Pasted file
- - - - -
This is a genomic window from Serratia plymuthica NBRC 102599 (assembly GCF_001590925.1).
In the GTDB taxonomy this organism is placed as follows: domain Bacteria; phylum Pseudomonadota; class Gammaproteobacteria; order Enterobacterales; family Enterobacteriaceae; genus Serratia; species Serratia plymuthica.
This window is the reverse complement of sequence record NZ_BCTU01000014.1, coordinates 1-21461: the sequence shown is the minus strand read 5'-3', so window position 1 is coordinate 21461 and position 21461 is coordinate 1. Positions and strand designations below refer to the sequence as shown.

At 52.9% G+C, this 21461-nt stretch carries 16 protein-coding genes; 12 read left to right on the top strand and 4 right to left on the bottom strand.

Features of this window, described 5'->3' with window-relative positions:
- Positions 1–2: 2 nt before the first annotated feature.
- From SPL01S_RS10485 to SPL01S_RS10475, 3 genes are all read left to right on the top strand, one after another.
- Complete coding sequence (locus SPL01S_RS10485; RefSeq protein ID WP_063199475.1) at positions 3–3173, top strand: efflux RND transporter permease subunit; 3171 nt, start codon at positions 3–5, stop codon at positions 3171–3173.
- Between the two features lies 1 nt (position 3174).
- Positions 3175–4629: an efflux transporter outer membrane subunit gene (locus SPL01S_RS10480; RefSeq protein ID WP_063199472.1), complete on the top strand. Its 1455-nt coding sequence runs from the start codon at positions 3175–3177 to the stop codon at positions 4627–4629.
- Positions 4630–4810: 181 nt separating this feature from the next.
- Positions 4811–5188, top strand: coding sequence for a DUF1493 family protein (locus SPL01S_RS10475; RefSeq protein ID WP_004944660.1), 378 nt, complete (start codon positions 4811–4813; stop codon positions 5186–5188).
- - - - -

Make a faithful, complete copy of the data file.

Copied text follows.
This is a genomic window from Serratia plymuthica NBRC 102599 (assembly GCF_001590925.1).
In the GTDB taxonomy this organism is placed as follows: domain Bacteria; phylum Pseudomonadota; class Gammaproteobacteria; order Enterobacterales; family Enterobacteriaceae; genus Serratia; species Serratia plymuthica.
This window is the reverse complement of sequence record NZ_BCTU01000014.1, coordinates 1-21461: the sequence shown is the minus strand read 5'-3', so window position 1 is coordinate 21461 and position 21461 is coordinate 1. Positions and strand designations below refer to the sequence as shown.

At 52.9% G+C, this 21461-nt stretch carries 16 protein-coding genes; 12 read left to right on the top strand and 4 right to left on the bottom strand.

Features of this window, described 5'->3' with window-relative positions:
- Positions 1–2: 2 nt before the first annotated feature.
- From SPL01S_RS10485 to SPL01S_RS10475, 3 genes are all read left to right on the top strand, one after another.
- Complete coding sequence (locus SPL01S_RS10485; RefSeq protein ID WP_063199475.1) at positions 3–3173, top strand: efflux RND transporter permease subunit; 3171 nt, start codon at positions 3–5, stop codon at positions 3171–3173.
- Between the two features lies 1 nt (position 3174).
- Positions 3175–4629: an efflux transporter outer membrane subunit gene (locus SPL01S_RS10480; RefSeq protein ID WP_063199472.1), complete on the top strand. Its 1455-nt coding sequence runs from the start codon at positions 3175–3177 to the stop codon at positions 4627–4629.
- Positions 4630–4810: 181 nt separating this feature from the next.
- Positions 4811–5188, top strand: coding sequence for a DUF1493 family protein (locus SPL01S_RS10475; RefSeq protein ID WP_004944660.1), 378 nt, complete (start codon positions 4811–4813; stop codon positions 5186–5188).